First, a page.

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Permanent link (DOI): https://doi.org/10.7939/R3M43Z

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Separation and analysis of liquid crystalline material from heavy petroleum fractions Open Access

Descriptions

Other title
Subject/Keyword
differential scanning calorimetry
liquid crystals
photoacoustic infrared spectroscopy
petroleum
Athabasca bitumen
mass spectrometry
asphaltenes
fourier transform ion cyclotron resonance
phase transitions
polarized light microscopy
Type of item
Thesis
Degree grantor
University of Alberta
Author or creator
Masik, Brady Kenneth
Supervisor and department
Shaw, John M. (Chemical and Materials Engineering)
Examining committee member and department
Mitra, Sushanta K. (Mechanical Engineering)
McCaffrey, William C. (Chemical and Materials Engineering)
Gray, Murray R. (Chemical and Materials Engineering)
Department
Department of Chemical and Materials Engineering
Specialization

Date accepted
2011-09-29T02:34:11Z
Graduation date
2011-11
Degree
Master of Science
Degree level
Master's
Abstract
Liquid crystalline domains were observed in fractions of heavy petroleum. Through a combination of polarized light microscopy and Photoacoustic Infrared Spectroscopy, liquid crystals were shown to form on the exterior surface of their parent materials. Analysis of materials using Differential Scanning Calorimetry and observations using cross polarized light microscopy both showed that the transition from liquid crystal to isotropic liquid upon heating is irreversible. An enriched sample of liquid crystalline material was extracted from Athabasca bitumen C5 asphaltenes by solvent extraction and analyzed using Fourier Transform Ion Cyclotron Resonance Mass Spectrometry. The enriched sample was shown to have a lower and narrower molecular mass range and higher relative abundances of sulfur, oxygen and nitrogen than the parent asphaltenes. Observations, analysis methods and implications for petroleum separation are discussed in detail.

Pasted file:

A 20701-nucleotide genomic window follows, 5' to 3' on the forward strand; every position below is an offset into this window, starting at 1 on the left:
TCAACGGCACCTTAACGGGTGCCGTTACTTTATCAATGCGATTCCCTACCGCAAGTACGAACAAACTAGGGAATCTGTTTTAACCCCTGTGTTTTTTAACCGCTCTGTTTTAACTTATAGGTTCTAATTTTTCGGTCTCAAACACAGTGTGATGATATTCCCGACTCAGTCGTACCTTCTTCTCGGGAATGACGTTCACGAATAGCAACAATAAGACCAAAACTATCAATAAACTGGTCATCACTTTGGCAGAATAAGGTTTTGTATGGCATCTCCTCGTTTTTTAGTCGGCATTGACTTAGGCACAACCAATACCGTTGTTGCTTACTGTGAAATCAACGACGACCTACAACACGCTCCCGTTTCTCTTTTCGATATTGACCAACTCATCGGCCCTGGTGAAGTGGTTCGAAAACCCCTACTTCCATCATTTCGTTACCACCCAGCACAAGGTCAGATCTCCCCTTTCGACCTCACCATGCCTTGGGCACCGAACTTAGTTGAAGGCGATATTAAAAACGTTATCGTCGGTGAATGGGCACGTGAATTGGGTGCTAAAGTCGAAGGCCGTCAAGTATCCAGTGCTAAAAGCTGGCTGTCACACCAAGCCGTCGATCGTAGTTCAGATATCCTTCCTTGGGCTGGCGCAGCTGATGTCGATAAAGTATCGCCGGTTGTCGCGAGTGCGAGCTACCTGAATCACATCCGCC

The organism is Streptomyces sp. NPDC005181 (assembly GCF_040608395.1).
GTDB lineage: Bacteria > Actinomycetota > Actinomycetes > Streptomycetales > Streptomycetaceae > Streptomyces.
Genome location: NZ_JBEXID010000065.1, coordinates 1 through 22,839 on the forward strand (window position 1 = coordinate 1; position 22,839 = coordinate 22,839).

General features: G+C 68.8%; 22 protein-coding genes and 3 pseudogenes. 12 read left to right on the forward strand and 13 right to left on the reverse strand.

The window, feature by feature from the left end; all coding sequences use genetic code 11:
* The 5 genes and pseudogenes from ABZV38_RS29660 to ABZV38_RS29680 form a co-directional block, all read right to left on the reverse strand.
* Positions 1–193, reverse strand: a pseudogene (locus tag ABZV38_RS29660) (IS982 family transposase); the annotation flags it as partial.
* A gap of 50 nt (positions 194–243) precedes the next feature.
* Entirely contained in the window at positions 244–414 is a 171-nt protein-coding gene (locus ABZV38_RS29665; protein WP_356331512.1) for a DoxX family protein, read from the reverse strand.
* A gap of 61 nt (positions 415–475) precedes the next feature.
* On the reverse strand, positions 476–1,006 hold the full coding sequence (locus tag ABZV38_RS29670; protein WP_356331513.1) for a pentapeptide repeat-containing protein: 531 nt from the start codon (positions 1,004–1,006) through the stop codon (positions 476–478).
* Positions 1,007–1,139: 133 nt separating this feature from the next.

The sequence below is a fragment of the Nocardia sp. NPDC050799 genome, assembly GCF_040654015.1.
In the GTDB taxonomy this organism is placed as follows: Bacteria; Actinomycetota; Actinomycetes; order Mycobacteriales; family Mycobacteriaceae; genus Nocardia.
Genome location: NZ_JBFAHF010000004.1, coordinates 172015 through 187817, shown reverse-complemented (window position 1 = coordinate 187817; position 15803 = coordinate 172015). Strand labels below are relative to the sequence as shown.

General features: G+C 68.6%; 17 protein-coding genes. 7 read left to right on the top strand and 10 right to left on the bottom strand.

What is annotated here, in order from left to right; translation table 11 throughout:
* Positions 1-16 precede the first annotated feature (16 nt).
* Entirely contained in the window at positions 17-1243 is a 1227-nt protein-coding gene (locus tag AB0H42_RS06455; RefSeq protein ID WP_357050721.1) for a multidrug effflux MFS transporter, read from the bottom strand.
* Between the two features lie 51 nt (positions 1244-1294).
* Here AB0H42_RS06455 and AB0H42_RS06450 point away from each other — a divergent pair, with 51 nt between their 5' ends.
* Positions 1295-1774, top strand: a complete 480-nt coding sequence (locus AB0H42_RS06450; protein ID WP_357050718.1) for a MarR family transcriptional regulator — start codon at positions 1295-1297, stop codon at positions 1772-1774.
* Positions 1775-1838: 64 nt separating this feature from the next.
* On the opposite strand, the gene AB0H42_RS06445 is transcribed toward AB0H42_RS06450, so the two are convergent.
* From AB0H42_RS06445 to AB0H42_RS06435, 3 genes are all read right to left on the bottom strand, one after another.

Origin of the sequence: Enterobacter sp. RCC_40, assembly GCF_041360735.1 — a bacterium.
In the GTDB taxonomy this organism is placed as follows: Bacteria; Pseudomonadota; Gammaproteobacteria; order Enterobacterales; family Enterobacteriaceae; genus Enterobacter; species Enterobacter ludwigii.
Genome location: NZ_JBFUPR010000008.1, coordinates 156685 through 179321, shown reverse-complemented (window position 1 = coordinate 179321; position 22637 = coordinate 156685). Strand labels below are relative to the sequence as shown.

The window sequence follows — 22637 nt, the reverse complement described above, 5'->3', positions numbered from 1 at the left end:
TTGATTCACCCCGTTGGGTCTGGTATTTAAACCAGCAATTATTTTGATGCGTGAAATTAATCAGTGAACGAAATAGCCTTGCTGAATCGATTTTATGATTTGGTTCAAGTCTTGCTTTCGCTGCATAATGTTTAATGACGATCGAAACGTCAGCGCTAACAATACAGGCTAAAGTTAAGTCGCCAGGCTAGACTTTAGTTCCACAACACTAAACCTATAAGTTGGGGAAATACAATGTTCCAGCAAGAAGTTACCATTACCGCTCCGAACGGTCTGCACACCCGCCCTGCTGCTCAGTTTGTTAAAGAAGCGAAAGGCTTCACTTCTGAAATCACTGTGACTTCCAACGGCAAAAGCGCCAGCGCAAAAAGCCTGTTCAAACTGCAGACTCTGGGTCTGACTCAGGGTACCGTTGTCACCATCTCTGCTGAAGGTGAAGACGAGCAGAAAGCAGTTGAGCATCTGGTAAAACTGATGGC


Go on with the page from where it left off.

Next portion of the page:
Language
English
DOI
doi:10.7939/R3M43Z
Rights
Permission is hereby granted to the University of Alberta Libraries to reproduce single copies of this thesis and to lend or sell such copies for private, scholarly or scientific research purposes only. Where the thesis is converted to, or otherwise made available in digital form, the University of Alberta will advise potential users of the thesis of these terms. The author reserves all other publication and other rights in association with the copyright in the thesis and, except as herein before provided, neither the thesis nor any substantial portion thereof may be printed or otherwise reproduced in any material form whatsoever without the author's prior written permission.
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